On March 21 the Consumer Financial Protection Bureau (CFPB) issued a groundbreaking bulletin detailing predatory practices in auto lending and explaining what the bureau plans to do about it. The Greenlining Institute has long advocated for regulation of lenders that mistreat consumers or discriminate against communities of color, we’re glad to see the CFPB moving aggressively.
The CFPB is the newest federal financial regulatory agency, created by the Dodd-Frank Wall Street Reform and Consumer Protection Act of 2010, and is the only one created specifically to protect consumers. In just over a year and a half since its creation, the CFPB has already established itself as a champion of consumers. The agency went after credit card companies with deceptive practices and got over $200 million in refunds for consumers, and it increased transparency in lending through comprehensive education programs like this one aimed at those applying for mortgages.
Why is it important to regulate auto lending? First, automobiles play an essential role for U.S. consumers. A study by the State Department found that while ownership is on the decline, currently 95 percent of Americans own a vehicle, and 85 percent use theirs to get to work. Most car buyers take out a substantial loan: The average new car loan is $26,691 – more than half the household median salary of $50,054 per year.
Even now, the auto lending industry is under-regulated. (Car dealerships are mostly exempted from regulation due to an exemption built into the Dodd-Frank Act. The CFPB’s announcement, however, concerns the discrimination in lending practices, discussed further below, that target specific populations.) If consumers decide to get financing from the auto dealer instead of a financial institution, they may fall victim to interest rate markups. The dealer typically works with a third party called the “indirect lender” to evaluate the applicant, determine his or her creditworthiness, and then decide the appropriate interest rate for the loan. This is where the process can become abusive, because the dealership can unjustifiably add to that interest rate and pocket the extra charges. Most buyers aren’t aware this is happening. It’s a gouge that needs to be stopped.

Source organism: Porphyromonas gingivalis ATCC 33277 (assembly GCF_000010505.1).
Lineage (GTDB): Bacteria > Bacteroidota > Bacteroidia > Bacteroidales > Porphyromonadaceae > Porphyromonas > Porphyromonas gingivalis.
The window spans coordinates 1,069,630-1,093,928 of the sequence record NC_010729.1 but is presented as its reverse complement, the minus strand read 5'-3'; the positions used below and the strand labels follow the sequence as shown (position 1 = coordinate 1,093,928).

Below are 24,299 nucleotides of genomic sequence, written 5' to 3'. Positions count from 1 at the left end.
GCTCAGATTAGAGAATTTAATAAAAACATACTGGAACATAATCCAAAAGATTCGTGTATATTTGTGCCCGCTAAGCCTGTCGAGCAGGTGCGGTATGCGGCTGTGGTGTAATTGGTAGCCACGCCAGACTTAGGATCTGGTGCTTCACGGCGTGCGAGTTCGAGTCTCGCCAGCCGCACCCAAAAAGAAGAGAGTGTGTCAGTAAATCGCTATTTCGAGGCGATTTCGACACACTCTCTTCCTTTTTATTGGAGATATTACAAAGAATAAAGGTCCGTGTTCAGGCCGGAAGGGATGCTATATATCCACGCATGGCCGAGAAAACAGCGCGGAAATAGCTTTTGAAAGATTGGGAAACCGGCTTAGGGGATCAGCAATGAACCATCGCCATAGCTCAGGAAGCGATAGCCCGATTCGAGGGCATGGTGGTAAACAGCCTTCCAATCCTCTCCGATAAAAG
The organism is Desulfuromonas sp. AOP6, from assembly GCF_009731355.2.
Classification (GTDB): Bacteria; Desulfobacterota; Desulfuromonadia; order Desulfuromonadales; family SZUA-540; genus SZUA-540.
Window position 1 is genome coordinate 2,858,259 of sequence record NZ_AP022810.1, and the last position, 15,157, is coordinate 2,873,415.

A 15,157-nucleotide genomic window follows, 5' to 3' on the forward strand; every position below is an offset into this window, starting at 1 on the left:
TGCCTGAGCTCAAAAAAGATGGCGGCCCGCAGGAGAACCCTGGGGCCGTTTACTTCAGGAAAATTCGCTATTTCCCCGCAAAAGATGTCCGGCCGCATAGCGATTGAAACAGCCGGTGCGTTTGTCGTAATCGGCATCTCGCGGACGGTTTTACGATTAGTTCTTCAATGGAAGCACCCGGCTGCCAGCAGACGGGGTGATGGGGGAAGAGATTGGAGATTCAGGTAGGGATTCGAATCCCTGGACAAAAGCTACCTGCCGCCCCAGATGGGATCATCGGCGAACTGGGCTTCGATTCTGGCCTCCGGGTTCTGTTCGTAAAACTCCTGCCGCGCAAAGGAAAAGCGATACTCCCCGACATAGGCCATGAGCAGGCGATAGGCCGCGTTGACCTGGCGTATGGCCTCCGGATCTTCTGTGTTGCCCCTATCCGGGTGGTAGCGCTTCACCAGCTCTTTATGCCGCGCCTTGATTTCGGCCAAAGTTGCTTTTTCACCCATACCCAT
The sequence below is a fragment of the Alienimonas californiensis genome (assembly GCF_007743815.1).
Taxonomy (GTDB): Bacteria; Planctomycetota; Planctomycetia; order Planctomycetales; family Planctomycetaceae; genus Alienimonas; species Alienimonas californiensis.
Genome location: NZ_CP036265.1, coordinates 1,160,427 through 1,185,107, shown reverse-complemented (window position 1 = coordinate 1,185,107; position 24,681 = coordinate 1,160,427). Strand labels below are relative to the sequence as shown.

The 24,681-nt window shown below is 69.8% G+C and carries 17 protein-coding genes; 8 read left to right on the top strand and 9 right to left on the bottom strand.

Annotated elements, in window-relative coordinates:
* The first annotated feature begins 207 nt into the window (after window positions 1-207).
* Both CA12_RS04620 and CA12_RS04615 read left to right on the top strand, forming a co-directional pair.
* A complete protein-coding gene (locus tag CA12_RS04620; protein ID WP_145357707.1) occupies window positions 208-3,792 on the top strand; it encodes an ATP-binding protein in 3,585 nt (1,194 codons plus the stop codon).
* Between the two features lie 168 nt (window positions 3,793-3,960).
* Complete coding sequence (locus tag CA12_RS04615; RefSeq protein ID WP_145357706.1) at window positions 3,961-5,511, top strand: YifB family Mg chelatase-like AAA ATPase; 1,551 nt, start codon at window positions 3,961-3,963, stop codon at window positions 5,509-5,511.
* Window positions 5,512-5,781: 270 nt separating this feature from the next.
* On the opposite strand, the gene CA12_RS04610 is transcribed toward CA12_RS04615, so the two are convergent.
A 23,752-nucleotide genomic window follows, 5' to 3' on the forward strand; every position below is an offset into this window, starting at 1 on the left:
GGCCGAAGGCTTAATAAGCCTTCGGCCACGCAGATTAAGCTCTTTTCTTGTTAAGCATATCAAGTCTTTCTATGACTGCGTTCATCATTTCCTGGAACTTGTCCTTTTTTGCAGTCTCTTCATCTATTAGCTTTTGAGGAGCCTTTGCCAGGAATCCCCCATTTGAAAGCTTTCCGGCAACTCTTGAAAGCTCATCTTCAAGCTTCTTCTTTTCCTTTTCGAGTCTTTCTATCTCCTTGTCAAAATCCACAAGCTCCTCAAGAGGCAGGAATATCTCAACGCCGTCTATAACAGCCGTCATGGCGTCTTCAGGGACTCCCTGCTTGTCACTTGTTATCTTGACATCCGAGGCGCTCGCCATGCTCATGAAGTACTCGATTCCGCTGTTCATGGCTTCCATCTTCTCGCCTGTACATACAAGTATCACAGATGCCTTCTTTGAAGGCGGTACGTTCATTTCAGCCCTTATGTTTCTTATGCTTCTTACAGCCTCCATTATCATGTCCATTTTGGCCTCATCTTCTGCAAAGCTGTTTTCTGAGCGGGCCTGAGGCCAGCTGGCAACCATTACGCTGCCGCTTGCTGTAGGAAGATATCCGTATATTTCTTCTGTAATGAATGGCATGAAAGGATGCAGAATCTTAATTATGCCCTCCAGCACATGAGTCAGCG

And certain communities are more targeted than others. On March 22 I heard CFPB Director Richard Cordray speak at the National Community Reinvestment Conference about how people of color and immigrants are disproportionately targeted for interest rate markups. The agency will now include indirect auto lenders under the Equal Credit Opportunity Act (EQOA), which prohibits lenders from discriminating against consumers based on their race, ethnicity, national origin, sex, marital status, age, receipt of income from public assistance, or the exercise, in good faith, of a right under the Consumer Credit Protection Act. To be clear, the CFPB’s regulation will not stop interest rate markups, but rather will make it illegal to target buyers for these types of loans because of their race or national origin.
Director Cordray made the case for the importance of protecting the nation’s most vulnerable communities and quoted Dr. Martin Luther King, Jr. , saying “the time is always right to do the right thing.” Communities of color will be the new majority by roughly mid-century which means that our financial well-being will determine the strength of the American economy. Stopping discrimination in the auto lending industry is not just a moral obligation, but an economic imperative.
The consumers of this nation need regulators like the CFPB, and leaders like Richard Cordray to continue to fight on behalf of the most vulnerable. The Greenlining Institute will continue to support the expansion of the Consumer Financial Protection Bureau’s jurisdiction in the financial services sector. The Senate should stop delaying and confirm Mr. Cordray as the permanent CFPB director right away.